The Internal and External Distractions of B2B Telemarketers


It’s no secret that distractions can still be a problem for B2B telemarketers.

However, underneath are plenty of psychological factors that easily complicate the issue. To make sure they don’t, here are two categories for them: Internal and External.

External Factors

These are things that can’t be controlled by the agent. They can come from either his/her side or the customer’s side. Among these could be faulty connections, badly used phones, and other technical difficulties.

Faulty connections

Very self-explanatory. Imagine yourself as an experienced telemarketer. You already know what to say, how to get prospect attention, and how to qualify their interest. But then comes the static that makes you hard to hear and make prospects simply hang up. Now, you don’t want that to happen. (Of course, it also happens the other way around).

Badly used phones

For today’s telemarketer, a normal phone and an ordinary phone line won’t just cut it. The people they’re calling could be in various parts of the world. This requires strong VOIP networks as well as the appropriate B2B communications technology (complete with those headsets and auto-dialers you always see on the stock photos.) Anything less than that and you’re asking for a lot of unnecessary trouble.

Internal Factors

Now these are the things that could be controlled by the telemarketer and it’s also where lessons on customer service and product knowledge are often applied.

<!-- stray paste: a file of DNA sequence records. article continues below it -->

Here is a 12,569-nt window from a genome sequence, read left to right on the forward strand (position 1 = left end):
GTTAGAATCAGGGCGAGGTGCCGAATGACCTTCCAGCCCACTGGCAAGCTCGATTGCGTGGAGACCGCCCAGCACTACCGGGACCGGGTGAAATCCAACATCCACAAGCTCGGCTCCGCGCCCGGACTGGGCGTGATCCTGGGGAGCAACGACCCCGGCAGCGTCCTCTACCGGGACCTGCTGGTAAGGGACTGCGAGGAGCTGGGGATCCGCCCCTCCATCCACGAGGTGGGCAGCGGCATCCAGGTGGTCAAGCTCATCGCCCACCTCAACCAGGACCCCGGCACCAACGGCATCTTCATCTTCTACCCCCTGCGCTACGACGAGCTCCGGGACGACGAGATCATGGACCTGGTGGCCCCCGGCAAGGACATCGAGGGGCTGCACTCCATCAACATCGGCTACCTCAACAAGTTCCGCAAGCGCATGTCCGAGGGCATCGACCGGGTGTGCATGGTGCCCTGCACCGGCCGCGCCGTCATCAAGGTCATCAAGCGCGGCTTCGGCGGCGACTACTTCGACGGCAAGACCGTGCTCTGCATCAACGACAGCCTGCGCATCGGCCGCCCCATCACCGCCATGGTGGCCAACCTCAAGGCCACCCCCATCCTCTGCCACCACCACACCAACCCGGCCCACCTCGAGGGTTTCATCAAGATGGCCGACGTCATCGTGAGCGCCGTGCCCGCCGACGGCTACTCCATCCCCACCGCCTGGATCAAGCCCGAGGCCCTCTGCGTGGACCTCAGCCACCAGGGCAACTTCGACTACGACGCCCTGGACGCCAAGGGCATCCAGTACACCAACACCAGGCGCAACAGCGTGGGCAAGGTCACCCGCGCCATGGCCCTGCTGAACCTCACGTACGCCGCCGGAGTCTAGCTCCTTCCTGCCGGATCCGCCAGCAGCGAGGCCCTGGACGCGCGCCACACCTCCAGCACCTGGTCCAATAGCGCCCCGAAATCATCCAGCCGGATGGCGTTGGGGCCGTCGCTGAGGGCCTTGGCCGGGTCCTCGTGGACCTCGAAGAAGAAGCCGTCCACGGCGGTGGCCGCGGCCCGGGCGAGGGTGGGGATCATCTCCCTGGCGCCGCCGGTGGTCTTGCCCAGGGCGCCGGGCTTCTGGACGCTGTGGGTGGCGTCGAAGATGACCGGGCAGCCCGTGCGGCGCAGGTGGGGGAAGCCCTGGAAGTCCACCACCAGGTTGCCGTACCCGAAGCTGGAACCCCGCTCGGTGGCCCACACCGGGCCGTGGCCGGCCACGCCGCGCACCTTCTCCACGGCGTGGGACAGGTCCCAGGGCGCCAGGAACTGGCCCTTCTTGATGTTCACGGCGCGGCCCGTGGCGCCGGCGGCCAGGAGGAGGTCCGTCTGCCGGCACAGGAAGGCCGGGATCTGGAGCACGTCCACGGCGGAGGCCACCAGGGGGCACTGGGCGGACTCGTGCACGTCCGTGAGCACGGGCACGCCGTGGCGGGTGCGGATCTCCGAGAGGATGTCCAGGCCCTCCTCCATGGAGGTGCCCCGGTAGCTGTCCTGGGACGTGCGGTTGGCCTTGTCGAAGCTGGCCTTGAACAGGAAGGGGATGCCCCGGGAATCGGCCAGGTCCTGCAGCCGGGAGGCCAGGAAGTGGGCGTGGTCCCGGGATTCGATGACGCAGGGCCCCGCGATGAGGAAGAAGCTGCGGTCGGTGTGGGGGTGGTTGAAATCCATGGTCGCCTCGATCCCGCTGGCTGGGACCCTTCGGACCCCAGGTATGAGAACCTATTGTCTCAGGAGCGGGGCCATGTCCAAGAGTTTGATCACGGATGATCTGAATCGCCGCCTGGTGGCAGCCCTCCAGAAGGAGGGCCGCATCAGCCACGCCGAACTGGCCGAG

Lack of common ground

When you’re lacking a connection between you and your customer, the evidence is clear. You forgot to do the proper background checking and research. For example, suppose you couldn’t determine whether the prospect is an old customer. That would make it difficult for your to discuss your offer without coming off as promotional.

Lack of product knowledge

But even without a customer’s history, there’s still ways to directly introduce your company without triggering a “Why would I buy that?” response. This though, relies on how much you know about a product’s value proposition. Furthermore, you need to align that value proposition with a prospect’s needs.

Dealing with either external or internal factors can be easy provided you are aware about the necessary investment you’ll need. If there’s one thing they all have in common, it’s that they result from a very cheap understanding of B2B telemarketing. (Note: This sort of cheap never has nor ever will be considered the same as cost-efficient.) If you can’t afford either the necessary telecom support or the professionals to man your phones, you might as well just outsource.